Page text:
A True Hero

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A True Hero

As I read David Halberstam’s ideas in his essay, “Who We Are” (2004), I started thinking about our nation’s leaders and heroes. September 11th came to my mind and the many firefighters and rescue workers who heroically risked their lives to save complete strangers. Then, I remembered that the media dubbed Jessica Lynch a hero when she came back to the United States. Not only Jessica, but also many other American soldiers fighting abroad are called heroes. I started wondering if their bravery actually makes them true heroes or not. I asked myself, what is a hero? Do people need heroes? Where does the belief that we need heroes come from? This belief has caused us to over apply our use of the word to almost everyone: leaders, firefighters, and even sports figures. Sometimes, those who we title heroes are merely good people in the right place at the right time or are simply doing their jobs. Essentially, we shouldn’t need “heroes.” Instead, we should seek role models and acknowledge the everyday worker. However, the ultimate search for a hero should be within us. We all have the capacity to embrace our inner strength in order to lead our lives with courage and nobility.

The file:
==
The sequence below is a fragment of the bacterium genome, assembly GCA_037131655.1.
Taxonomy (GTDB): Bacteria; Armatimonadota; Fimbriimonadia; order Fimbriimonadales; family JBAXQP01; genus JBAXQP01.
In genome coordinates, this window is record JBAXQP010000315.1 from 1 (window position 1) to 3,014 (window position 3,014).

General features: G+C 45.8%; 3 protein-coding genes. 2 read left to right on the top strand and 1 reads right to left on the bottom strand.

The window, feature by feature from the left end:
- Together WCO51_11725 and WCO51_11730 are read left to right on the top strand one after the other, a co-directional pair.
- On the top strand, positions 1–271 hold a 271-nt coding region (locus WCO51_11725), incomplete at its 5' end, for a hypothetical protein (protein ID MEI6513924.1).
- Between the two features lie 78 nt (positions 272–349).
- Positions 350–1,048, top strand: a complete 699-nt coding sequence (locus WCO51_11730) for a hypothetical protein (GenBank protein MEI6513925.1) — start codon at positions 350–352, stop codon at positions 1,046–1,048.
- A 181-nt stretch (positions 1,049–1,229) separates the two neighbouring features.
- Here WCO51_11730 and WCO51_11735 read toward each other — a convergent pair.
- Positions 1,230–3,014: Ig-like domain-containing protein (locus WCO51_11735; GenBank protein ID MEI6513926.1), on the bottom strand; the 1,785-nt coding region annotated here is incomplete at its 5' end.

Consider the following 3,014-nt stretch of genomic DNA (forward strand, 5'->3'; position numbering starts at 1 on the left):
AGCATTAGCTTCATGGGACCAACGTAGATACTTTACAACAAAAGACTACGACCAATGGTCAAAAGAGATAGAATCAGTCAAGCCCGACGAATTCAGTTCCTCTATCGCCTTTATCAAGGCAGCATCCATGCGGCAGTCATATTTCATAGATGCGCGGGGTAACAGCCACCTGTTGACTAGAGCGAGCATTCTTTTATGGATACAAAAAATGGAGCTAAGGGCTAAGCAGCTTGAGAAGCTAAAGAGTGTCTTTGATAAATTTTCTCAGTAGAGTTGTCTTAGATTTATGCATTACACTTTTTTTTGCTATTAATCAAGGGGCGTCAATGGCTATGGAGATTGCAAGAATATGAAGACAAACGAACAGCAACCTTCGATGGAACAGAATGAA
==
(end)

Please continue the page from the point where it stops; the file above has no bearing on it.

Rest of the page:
I. Archaic Definitions

In a US News & World Report special online issue about heroes, Clark (2001) gives several definitions of a hero: [heroes] go above and beyond the call of duty, they champion a good cause, and (my favorite) they serve as a calling to our higher selves. In an online “Answers” dictionary, hero is defined as “a person noted for feats of courage or nobility of purpose, especially one who has risked or sacrificed his or her life” (2005). There is a song sung by Bonnie Tyler called “Holding Out for a Hero” in which a line is: “I n...

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